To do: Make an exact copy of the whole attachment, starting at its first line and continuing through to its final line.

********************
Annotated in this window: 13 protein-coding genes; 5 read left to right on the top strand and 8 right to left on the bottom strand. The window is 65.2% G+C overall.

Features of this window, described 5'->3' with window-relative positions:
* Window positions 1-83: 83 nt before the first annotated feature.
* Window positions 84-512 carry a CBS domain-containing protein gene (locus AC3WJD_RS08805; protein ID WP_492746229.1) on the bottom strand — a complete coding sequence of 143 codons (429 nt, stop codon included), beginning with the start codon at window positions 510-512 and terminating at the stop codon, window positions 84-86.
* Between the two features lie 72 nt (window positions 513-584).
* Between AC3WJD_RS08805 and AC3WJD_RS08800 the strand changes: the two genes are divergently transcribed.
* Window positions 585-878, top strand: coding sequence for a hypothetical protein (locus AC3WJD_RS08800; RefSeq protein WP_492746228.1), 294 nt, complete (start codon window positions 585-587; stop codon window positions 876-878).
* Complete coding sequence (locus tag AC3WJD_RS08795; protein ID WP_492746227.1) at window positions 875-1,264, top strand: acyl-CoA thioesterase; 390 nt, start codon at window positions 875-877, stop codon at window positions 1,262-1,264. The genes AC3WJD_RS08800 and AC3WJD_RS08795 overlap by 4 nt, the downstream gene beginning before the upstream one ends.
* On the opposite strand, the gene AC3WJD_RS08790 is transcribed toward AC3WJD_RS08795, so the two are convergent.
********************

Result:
Annotated in this window: 13 protein-coding genes; 5 read left to right on the top strand and 8 right to left on the bottom strand. The window is 65.2% G+C overall.

Features of this window, described 5'->3' with window-relative positions:
* Window positions 1-83: 83 nt before the first annotated feature.
* Window positions 84-512 carry a CBS domain-containing protein gene (locus AC3WJD_RS08805; protein ID WP_492746229.1) on the bottom strand — a complete coding sequence of 143 codons (429 nt, stop codon included), beginning with the start codon at window positions 510-512 and terminating at the stop codon, window positions 84-86.
* Between the two features lie 72 nt (window positions 513-584).
* Between AC3WJD_RS08805 and AC3WJD_RS08800 the strand changes: the two genes are divergently transcribed.
* Window positions 585-878, top strand: coding sequence for a hypothetical protein (locus AC3WJD_RS08800; RefSeq protein WP_492746228.1), 294 nt, complete (start codon window positions 585-587; stop codon window positions 876-878).
* Complete coding sequence (locus tag AC3WJD_RS08795; protein ID WP_492746227.1) at window positions 875-1,264, top strand: acyl-CoA thioesterase; 390 nt, start codon at window positions 875-877, stop codon at window positions 1,262-1,264. The genes AC3WJD_RS08800 and AC3WJD_RS08795 overlap by 4 nt, the downstream gene beginning before the upstream one ends.
* On the opposite strand, the gene AC3WJD_RS08790 is transcribed toward AC3WJD_RS08795, so the two are convergent.